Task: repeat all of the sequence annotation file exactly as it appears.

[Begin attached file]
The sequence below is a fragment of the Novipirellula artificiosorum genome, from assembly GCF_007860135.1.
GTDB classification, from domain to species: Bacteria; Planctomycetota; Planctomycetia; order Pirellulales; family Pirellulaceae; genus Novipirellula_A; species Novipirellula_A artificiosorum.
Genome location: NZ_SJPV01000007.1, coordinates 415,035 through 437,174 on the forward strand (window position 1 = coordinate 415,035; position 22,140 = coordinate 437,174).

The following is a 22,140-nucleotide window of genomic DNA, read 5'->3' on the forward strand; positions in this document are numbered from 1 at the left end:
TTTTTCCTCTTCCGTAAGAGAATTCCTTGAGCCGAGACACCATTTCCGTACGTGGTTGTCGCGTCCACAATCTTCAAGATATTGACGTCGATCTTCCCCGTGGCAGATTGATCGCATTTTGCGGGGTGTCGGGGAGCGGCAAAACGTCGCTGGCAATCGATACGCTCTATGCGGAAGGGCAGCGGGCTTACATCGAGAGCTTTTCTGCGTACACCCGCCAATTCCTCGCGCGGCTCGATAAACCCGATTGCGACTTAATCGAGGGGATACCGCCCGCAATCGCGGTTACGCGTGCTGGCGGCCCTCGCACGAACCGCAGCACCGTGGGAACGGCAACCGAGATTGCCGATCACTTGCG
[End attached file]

The sequence below is a fragment of the Novipirellula artificiosorum genome, from assembly GCF_007860135.1.
GTDB classification, from domain to species: Bacteria; Planctomycetota; Planctomycetia; order Pirellulales; family Pirellulaceae; genus Novipirellula_A; species Novipirellula_A artificiosorum.
Genome location: NZ_SJPV01000007.1, coordinates 415,035 through 437,174 on the forward strand (window position 1 = coordinate 415,035; position 22,140 = coordinate 437,174).

The following is a 22,140-nucleotide window of genomic DNA, read 5'->3' on the forward strand; positions in this document are numbered from 1 at the left end:
TTTTTCCTCTTCCGTAAGAGAATTCCTTGAGCCGAGACACCATTTCCGTACGTGGTTGTCGCGTCCACAATCTTCAAGATATTGACGTCGATCTTCCCCGTGGCAGATTGATCGCATTTTGCGGGGTGTCGGGGAGCGGCAAAACGTCGCTGGCAATCGATACGCTCTATGCGGAAGGGCAGCGGGCTTACATCGAGAGCTTTTCTGCGTACACCCGCCAATTCCTCGCGCGGCTCGATAAACCCGATTGCGACTTAATCGAGGGGATACCGCCCGCAATCGCGGTTACGCGTGCTGGCGGCCCTCGCACGAACCGCAGCACCGTGGGAACGGCAACCGAGATTGCCGATCACTTGCG